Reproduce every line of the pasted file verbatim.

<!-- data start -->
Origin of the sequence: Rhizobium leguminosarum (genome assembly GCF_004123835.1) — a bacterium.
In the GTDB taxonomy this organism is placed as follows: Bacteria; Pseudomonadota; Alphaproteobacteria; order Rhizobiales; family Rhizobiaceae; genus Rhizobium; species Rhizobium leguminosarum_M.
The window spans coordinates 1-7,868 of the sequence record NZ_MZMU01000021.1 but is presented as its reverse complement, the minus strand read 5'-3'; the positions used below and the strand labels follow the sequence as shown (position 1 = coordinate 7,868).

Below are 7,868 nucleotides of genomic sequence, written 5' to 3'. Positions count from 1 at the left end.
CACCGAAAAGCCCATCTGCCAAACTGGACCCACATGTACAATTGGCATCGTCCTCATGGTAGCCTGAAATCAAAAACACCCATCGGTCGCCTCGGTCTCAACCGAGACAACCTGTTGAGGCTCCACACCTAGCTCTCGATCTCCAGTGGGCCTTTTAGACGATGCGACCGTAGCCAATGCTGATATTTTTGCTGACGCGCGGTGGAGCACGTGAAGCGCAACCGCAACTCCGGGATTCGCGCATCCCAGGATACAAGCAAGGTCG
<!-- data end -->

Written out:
Origin of the sequence: Rhizobium leguminosarum (genome assembly GCF_004123835.1) — a bacterium.
In the GTDB taxonomy this organism is placed as follows: Bacteria; Pseudomonadota; Alphaproteobacteria; order Rhizobiales; family Rhizobiaceae; genus Rhizobium; species Rhizobium leguminosarum_M.
The window spans coordinates 1-7,868 of the sequence record NZ_MZMU01000021.1 but is presented as its reverse complement, the minus strand read 5'-3'; the positions used below and the strand labels follow the sequence as shown (position 1 = coordinate 7,868).

Below are 7,868 nucleotides of genomic sequence, written 5' to 3'. Positions count from 1 at the left end.
CACCGAAAAGCCCATCTGCCAAACTGGACCCACATGTACAATTGGCATCGTCCTCATGGTAGCCTGAAATCAAAAACACCCATCGGTCGCCTCGGTCTCAACCGAGACAACCTGTTGAGGCTCCACACCTAGCTCTCGATCTCCAGTGGGCCTTTTAGACGATGCGACCGTAGCCAATGCTGATATTTTTGCTGACGCGCGGTGGAGCACGTGAAGCGCAACCGCAACTCCGGGATTCGCGCATCCCAGGATACAAGCAAGGTCG